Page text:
Rolling Without Slipping and Rotational Energy

I'm a little confused.

Translational energy and rotational energy add separately, according to my textbook, to give the total kinetic energy of a moving object.

That means that for a disk rolling without slipping at a certain velocity, the total kinetic energy would be: Now, if its a hollow disk, the moment of inertia is:

$$I = MR^2$$

Giving us a total Kinetic Energy of:

$$K = MV^2$$

That is twice the kinetic energy the disk would have if it was slipping on a frictionless icy surface.

But this leads to some weird results that I can't make sense of.

For example, say both disks, the one slipping, and the one rolling without slipping, are moving at the same velocity side by side, and a strong wind starts blowing, pushing them with a force $$F$$ opposite to their direction of motion.

Using energy conservation, the rolling disk would go twice as far as the sliding disk before it comes to a stop, since it had double the initial Kinetic energy.

Since the disks had the same initial velocity, that means the rolling disk must've had half the deceleration as the slipping disk, even though they were moving against the same force and had the same mass!

Why?

Thank you!

• I made amistake, I was thinking of the case when the disc that is forced to rotate (like the wheel of a car) in the direction of rolling, in which case the friction is in the forward direction, because at the point of contact the wheel is moving backwards. I erased my answer – Wolphram jonny Nov 20 '18 at 22:39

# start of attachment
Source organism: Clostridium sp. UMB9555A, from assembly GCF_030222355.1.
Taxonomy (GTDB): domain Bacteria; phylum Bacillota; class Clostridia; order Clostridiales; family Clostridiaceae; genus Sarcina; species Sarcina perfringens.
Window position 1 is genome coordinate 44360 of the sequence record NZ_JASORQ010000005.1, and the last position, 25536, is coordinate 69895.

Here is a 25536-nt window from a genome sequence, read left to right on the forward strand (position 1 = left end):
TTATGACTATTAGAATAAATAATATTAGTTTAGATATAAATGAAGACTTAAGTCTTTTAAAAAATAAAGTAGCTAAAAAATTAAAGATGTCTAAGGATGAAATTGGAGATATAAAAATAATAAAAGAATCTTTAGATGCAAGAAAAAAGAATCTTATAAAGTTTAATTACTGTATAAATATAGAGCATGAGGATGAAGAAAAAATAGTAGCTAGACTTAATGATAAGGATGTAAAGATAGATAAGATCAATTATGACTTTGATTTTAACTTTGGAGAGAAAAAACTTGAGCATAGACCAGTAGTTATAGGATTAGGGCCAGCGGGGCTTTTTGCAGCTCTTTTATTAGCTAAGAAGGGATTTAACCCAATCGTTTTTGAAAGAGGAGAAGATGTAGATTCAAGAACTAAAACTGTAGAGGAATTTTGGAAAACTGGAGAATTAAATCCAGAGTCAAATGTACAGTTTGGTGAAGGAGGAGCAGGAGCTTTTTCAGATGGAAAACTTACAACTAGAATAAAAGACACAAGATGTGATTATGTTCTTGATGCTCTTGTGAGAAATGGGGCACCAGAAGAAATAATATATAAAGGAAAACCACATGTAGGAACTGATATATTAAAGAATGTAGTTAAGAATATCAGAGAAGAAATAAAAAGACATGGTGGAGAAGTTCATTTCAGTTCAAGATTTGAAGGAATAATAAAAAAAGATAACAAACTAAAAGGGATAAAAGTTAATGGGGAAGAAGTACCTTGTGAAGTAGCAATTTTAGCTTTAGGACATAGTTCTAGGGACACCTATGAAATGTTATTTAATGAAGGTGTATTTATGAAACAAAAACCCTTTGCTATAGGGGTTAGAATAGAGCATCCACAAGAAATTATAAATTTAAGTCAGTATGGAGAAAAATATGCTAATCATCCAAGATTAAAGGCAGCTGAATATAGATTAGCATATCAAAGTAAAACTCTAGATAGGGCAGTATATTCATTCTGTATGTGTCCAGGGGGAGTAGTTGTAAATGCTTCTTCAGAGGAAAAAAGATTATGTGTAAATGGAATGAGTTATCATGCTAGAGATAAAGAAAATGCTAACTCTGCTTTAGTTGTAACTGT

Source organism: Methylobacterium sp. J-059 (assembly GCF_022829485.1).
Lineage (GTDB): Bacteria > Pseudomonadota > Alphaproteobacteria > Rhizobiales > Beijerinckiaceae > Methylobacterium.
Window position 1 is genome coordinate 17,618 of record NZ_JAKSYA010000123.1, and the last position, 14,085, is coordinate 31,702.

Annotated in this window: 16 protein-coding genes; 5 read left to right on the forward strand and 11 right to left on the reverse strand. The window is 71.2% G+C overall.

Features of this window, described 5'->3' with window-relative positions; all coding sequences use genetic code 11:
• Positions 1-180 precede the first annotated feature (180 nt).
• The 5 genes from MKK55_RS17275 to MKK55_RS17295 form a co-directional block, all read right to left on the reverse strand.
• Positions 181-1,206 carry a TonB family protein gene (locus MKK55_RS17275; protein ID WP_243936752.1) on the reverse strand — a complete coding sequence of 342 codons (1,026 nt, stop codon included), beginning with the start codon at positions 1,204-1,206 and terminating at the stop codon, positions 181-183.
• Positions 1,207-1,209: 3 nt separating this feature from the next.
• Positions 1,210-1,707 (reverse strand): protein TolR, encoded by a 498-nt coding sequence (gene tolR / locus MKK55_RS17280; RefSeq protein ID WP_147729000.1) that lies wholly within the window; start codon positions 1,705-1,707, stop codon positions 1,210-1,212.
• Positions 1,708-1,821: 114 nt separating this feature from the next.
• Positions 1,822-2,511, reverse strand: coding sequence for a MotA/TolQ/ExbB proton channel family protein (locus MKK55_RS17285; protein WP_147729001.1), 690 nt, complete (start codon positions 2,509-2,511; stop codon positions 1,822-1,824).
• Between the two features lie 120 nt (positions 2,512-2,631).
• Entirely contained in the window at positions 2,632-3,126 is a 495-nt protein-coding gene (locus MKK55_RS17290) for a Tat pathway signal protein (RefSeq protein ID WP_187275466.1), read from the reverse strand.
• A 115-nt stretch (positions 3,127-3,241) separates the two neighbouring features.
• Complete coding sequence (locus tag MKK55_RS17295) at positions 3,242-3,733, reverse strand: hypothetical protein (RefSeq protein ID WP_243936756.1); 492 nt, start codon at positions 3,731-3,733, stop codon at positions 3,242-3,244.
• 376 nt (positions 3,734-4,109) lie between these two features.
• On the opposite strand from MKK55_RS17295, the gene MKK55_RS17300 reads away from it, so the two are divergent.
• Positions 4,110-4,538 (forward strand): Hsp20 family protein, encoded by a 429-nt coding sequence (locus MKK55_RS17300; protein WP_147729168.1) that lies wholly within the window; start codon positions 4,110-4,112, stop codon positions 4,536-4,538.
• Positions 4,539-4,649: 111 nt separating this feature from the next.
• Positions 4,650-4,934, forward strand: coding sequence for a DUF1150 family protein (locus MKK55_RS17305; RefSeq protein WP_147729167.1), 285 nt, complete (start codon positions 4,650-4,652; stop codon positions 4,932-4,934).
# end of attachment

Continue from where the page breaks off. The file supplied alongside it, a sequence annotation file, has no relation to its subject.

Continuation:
To make the maths simpler to understand, replace the wind by an applied force $$F$$ at the center of the disk, and start with the disk at rest.

In the no-friction case, the acceleration is simply $$a = F/M$$ where $$M$$ is the mass of the disk.

If the disk is rolling without slipping and has a linear acceleration $$a$$, it must also have an angular acceleration $$\dot\omega = a/r$$.

To produce the angular acceleration, there must be a friction force $$F'$$ at the ground producing a torque of $$I\dot\omega$$, so $$F'r = Mr^2(a/r)$$ or $$F' = Ma$$.

The resultant horizontal force on the disk is $$F - F'$$, so Newton's second law gives $$F-F' = Ma$$.

Substituting for $$F'$$, we get $$a = F/(2M)$$ which is the same result that you got using energy.

• Just writing this for myself because I'm looking over old posts: in short, the ground exerts a force opposite to the applied force in order for the object to keep on rolling without slipping. If the object is a hollow cylinder, that force would be equal to the applied force, and thus both an acceleration or a deceleration gets halved for any applied force. – Joshua Ronis Dec 28 '18 at 19:36

For those who do not feel comfortable with math formulas:

Imagine spinning a wheel in the air, then drop it to the ground. It will start moving forward. The angular momentum, the rotational inertia will be the driving force pushing the wheel forward.

The same "driving force" exists in your spinning wheel that helps it against the wind.